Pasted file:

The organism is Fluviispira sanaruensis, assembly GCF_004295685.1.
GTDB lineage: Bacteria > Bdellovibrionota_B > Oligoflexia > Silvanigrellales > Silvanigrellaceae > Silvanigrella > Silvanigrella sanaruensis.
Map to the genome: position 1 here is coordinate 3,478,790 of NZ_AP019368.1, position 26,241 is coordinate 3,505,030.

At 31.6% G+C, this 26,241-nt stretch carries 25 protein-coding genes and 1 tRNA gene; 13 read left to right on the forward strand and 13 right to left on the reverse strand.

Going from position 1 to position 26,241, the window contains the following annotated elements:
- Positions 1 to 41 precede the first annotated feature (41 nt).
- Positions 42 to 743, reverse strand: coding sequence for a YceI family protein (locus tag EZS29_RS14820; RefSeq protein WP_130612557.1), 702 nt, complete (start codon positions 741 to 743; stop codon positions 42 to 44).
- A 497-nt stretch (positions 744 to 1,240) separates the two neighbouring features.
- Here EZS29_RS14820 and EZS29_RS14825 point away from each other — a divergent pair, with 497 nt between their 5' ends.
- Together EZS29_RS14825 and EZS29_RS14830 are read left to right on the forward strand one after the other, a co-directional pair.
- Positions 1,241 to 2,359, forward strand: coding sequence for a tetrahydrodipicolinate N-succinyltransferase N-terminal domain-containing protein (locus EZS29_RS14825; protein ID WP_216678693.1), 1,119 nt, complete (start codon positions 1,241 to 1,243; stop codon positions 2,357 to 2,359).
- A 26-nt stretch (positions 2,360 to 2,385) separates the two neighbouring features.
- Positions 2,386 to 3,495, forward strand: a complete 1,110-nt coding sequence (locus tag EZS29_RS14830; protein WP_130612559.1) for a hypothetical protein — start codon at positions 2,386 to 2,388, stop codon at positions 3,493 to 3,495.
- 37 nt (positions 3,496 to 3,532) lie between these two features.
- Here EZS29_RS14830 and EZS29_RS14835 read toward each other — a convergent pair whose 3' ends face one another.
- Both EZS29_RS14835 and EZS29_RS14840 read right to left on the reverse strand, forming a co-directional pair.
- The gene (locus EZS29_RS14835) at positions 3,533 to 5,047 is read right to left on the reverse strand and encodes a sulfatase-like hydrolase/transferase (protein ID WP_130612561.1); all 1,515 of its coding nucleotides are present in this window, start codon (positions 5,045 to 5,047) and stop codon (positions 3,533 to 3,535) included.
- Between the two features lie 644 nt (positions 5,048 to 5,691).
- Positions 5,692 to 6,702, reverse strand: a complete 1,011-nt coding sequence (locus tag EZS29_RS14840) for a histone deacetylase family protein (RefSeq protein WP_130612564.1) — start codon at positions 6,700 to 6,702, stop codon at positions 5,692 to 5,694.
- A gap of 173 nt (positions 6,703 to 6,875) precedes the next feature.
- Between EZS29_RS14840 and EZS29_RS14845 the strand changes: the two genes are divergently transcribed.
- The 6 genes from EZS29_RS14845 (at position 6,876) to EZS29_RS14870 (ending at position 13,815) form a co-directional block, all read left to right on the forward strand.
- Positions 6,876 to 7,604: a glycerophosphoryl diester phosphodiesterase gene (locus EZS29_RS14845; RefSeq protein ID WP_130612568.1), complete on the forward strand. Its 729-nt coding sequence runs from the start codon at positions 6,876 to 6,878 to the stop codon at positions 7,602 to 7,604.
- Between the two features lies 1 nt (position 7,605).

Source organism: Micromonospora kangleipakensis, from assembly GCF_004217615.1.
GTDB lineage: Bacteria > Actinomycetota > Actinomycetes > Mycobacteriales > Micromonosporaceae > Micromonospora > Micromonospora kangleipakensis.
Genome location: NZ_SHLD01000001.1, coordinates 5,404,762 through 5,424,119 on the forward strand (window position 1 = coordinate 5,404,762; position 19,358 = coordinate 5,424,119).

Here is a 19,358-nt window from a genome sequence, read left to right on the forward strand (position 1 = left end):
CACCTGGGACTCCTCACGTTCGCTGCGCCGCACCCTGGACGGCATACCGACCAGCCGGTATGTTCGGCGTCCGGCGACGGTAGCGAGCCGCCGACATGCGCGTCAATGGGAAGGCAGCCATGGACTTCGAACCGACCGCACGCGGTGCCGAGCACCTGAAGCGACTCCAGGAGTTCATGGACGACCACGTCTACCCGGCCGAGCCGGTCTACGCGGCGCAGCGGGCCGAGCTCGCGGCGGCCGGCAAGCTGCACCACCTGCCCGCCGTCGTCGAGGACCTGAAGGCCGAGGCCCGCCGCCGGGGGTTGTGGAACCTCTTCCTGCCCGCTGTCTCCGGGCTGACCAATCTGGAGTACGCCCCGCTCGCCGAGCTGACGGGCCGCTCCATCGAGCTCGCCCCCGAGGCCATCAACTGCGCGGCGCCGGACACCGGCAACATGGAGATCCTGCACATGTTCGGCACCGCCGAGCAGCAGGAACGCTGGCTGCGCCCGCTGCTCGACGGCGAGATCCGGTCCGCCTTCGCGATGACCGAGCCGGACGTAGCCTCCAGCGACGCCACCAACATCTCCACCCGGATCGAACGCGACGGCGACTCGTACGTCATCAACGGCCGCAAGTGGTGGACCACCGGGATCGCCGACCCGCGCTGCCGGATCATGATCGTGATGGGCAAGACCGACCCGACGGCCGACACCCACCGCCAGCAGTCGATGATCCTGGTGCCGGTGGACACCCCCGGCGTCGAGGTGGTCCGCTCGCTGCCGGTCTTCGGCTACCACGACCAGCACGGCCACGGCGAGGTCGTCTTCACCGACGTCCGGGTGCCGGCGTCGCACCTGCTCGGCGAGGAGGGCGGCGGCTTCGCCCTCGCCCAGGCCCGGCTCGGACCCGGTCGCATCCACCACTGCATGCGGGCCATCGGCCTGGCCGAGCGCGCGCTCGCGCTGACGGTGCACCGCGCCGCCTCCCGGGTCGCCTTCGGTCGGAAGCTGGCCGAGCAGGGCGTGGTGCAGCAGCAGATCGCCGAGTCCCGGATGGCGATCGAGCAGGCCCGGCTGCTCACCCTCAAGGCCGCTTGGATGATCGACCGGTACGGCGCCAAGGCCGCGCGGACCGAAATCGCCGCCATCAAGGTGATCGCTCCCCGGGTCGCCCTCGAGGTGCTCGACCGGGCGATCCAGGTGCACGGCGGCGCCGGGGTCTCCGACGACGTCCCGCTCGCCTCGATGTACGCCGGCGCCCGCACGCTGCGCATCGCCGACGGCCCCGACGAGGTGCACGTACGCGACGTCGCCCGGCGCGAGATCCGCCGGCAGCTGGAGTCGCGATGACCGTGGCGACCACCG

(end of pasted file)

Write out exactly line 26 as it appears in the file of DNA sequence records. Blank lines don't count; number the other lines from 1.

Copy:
GTDB lineage: Bacteria > Actinomycetota > Actinomycetes > Mycobacteriales > Micromonosporaceae > Micromonospora > Micromonospora kangleipakensis.